But this is not an Armageddon moment. It’s more like that pesky slow leak on the Titanic. Unfortunately, our sick political culture has turned it into a game of Russian Roulette where the public is the only who might catch a bullet. As usual, the two sides are using an issue to battle for ideological dominance and don’t care how badly others are harmed in the process. (Both sides are doing it here, but the Republicans are more committed.) So, what started as a “regularly scheduled event” (the debt ceiling must have been raised at least 20 times since 1980) has been turned into an actual crisis by the high-profile bickering.

    But the overarching problem is of vital, long term, importance to the pockets of all Americans. America & the Americans within it, are broker than a wooden toy at ground zero in Hiroshima, circa 1945. America/ns spend FAR, FAR, more than they make. What makes it truly serious is that job prospects are diminishing as the debt stacks up, with interest! Few realize it, but the game has really been over for a while.

    America should be figuring out where it’s going to live when the house inevitably gets repossessed. Instead, Americans act like they just won the lottery and continue to blow money on every new play-toy. Meanwhile, the folks in Washington are more interested in today’s “victory” than national survival. Rome is burning and America is a nation of fiddling Neros.

    Baring a miracle, the American Empire is destined for a big fall. The only questions left are how hard, how fast and how far. Over the next few decades, America will settle somewhere between a has-been like Britain and a Somalia-esque basket case.

    Other than its impressive capacity for violence, the ONLY thing keeping America afloat is the great reputation it once had. That reputation is all that stands between America and 3rd world status. But that reputation takes a beating every day the debt ceiling debate continues. While defaulting may only have immediate negative impacts on government employees, old people, food stamp recipients & such, it may go down as the day America lost its reputation. That day is the point of no return.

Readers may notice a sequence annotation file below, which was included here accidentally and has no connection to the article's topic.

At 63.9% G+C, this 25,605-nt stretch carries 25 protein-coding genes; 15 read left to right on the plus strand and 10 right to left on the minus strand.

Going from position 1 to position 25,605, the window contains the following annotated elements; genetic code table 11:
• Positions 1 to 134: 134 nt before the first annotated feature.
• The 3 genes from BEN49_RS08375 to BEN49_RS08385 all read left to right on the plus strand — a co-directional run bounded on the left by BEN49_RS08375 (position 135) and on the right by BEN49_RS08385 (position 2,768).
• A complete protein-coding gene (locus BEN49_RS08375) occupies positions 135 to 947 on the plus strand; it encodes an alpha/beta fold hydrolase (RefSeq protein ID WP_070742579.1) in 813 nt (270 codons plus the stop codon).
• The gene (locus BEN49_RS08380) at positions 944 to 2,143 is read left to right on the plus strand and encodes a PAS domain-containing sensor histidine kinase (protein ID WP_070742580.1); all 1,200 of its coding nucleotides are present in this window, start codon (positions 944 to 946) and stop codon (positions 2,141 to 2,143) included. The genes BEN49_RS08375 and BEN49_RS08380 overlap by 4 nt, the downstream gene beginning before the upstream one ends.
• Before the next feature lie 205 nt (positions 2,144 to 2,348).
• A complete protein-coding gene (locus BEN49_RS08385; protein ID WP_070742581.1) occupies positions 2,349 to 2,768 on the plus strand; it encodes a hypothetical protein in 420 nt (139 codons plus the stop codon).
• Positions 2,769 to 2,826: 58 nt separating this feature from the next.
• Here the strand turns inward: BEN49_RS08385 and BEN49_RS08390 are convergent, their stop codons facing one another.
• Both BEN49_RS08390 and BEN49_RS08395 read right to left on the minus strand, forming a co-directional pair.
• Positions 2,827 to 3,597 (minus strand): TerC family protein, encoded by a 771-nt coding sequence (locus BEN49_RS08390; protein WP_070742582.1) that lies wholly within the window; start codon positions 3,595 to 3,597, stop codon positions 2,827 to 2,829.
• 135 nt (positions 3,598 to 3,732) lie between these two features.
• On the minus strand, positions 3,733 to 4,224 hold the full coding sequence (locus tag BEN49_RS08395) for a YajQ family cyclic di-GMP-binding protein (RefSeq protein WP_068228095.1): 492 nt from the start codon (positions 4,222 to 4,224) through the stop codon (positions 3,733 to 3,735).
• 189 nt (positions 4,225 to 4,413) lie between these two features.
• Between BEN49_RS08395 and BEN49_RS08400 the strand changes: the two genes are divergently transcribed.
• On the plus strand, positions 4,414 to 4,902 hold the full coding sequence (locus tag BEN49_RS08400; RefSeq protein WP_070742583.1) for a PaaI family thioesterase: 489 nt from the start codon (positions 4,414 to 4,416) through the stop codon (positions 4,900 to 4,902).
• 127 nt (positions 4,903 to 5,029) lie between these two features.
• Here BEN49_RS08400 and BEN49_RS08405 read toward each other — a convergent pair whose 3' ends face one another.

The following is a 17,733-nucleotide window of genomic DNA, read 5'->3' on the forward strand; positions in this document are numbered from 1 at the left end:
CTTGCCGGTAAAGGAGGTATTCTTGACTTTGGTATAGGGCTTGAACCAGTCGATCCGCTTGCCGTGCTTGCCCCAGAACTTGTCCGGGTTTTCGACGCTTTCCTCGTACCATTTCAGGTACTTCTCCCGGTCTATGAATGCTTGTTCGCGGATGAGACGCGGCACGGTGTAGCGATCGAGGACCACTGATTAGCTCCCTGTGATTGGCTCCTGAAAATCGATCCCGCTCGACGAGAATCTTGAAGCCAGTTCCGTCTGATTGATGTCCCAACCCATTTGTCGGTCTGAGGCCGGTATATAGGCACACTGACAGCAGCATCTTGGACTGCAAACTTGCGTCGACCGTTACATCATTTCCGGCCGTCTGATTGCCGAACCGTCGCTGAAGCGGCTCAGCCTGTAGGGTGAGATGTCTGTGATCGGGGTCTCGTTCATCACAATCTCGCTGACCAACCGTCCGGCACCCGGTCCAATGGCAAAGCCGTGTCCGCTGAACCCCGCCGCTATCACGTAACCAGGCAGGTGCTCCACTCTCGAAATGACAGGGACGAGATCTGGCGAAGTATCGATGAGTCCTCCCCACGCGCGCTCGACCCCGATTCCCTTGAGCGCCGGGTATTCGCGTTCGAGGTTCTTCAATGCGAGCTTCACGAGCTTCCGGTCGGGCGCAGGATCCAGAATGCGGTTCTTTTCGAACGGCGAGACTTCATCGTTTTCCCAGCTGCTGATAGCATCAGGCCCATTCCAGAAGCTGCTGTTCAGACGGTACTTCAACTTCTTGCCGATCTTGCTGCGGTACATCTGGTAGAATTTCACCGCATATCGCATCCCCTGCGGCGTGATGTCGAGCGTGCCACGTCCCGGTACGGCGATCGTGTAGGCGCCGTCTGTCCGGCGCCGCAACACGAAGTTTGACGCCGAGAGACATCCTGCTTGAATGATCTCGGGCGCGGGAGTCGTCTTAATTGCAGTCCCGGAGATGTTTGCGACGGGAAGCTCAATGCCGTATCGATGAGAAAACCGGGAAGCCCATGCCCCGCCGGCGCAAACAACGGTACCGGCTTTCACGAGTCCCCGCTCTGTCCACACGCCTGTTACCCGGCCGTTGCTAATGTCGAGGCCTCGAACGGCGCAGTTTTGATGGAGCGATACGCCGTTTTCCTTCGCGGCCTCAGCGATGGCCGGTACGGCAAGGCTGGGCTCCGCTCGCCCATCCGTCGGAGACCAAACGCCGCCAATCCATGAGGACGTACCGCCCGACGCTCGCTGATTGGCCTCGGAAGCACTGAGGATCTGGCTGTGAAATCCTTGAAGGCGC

America is truly in dire straights when it can’t even resolve such a simple, largely theoretical, problem. Such debates only hasten its demise and makes me think America will wind up closer to Somalia than Britain. A nation full of desperate people with guns is usually a pretty dangerous place. America has shown itself to be pretty dangerous in the best of times.

    3) Given the hostile climate and its near inescapably, burnout & apathy is natural. It’s totally understandable to want to stick your head in the mind numbing, escapist, sand like an ostrich. Unfortunately, it only makes it easier for the predators to get you.

    Strategic retreat. Keep informed and vote with your ballot & your money. But don’t get too emotionally involved because, at the end of the day, America is still going down the toilet.

    My advice is to buy good agricultural land, build a fortress around it and train in hand-to-hand combat. Sadly, I’m only half-kidding.

    • Sometimes I think I clock out temporarily on coverage of certain issues precisely because if I paid attention all the time, I’d become as pessimistic as you seem to be. A lot of what you say is true. Every once in awhile, though, I get a glimpse of hope, not necessarily from our government, but from my fellow citizens. I took a train ride today between Philadelphia and Washington DC, and engaged the man sitting next to me, because I like talking to strangers. He was reading a political scientist’s book about Obamacare with rapt attention, making notes on a pad of paper. He said he wanted to understand it all in a way that wasn’t a sound-bite. Recently, on the job as a local reporter, I covered a state representative’s town hall meeting. The room was full of people of all ages and races with cogent, fiery questions, and the representative stayed for hours, talking to everyone who had an issue. When there still are Americans who are so engaged in the progress of our government and policy, I can’t help but hope that the US’s future isn’t all doom and gloom.

      Your point about the wall-to-wall coverage of the debt ceiling vote is interesting – very true that such a thing typically wouldn’t get so much attention. But who can resist news of armageddon?

      Thanks for taking the time to comment, especially since you’re not an American, as you say. I always try to be aware that many of my readers are not from the US, and it’s alway great to get an international perspective.